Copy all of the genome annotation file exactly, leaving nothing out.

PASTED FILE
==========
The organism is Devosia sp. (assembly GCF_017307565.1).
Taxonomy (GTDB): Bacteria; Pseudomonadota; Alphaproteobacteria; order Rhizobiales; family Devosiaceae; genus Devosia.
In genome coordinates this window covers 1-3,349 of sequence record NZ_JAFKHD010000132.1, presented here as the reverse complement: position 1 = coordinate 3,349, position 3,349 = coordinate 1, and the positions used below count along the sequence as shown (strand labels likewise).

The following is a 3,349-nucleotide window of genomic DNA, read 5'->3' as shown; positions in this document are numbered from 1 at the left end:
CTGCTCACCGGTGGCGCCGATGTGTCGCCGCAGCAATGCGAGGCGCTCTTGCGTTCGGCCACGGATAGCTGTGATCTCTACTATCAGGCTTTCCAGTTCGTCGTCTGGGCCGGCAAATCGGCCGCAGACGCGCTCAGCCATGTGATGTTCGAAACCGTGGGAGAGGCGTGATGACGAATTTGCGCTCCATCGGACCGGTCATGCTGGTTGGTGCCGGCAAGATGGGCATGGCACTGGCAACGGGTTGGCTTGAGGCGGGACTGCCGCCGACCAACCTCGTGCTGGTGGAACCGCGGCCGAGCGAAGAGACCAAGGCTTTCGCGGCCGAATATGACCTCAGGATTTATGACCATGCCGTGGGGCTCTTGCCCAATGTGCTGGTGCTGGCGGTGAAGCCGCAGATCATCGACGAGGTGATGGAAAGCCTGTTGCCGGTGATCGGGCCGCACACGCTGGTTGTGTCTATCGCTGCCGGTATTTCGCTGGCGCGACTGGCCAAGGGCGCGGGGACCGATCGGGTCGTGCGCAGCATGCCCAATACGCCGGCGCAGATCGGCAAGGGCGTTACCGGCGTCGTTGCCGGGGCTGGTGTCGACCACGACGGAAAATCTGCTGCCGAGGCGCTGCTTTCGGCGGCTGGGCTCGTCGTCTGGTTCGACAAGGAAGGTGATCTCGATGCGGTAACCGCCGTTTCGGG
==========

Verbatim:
The organism is Devosia sp. (assembly GCF_017307565.1).
Taxonomy (GTDB): Bacteria; Pseudomonadota; Alphaproteobacteria; order Rhizobiales; family Devosiaceae; genus Devosia.
In genome coordinates this window covers 1-3,349 of sequence record NZ_JAFKHD010000132.1, presented here as the reverse complement: position 1 = coordinate 3,349, position 3,349 = coordinate 1, and the positions used below count along the sequence as shown (strand labels likewise).

The following is a 3,349-nucleotide window of genomic DNA, read 5'->3' as shown; positions in this document are numbered from 1 at the left end:
CTGCTCACCGGTGGCGCCGATGTGTCGCCGCAGCAATGCGAGGCGCTCTTGCGTTCGGCCACGGATAGCTGTGATCTCTACTATCAGGCTTTCCAGTTCGTCGTCTGGGCCGGCAAATCGGCCGCAGACGCGCTCAGCCATGTGATGTTCGAAACCGTGGGAGAGGCGTGATGACGAATTTGCGCTCCATCGGACCGGTCATGCTGGTTGGTGCCGGCAAGATGGGCATGGCACTGGCAACGGGTTGGCTTGAGGCGGGACTGCCGCCGACCAACCTCGTGCTGGTGGAACCGCGGCCGAGCGAAGAGACCAAGGCTTTCGCGGCCGAATATGACCTCAGGATTTATGACCATGCCGTGGGGCTCTTGCCCAATGTGCTGGTGCTGGCGGTGAAGCCGCAGATCATCGACGAGGTGATGGAAAGCCTGTTGCCGGTGATCGGGCCGCACACGCTGGTTGTGTCTATCGCTGCCGGTATTTCGCTGGCGCGACTGGCCAAGGGCGCGGGGACCGATCGGGTCGTGCGCAGCATGCCCAATACGCCGGCGCAGATCGGCAAGGGCGTTACCGGCGTCGTTGCCGGGGCTGGTGTCGACCACGACGGAAAATCTGCTGCCGAGGCGCTGCTTTCGGCGGCTGGGCTCGTCGTCTGGTTCGACAAGGAAGGTGATCTCGATGCGGTAACCGCCGTTTCGGG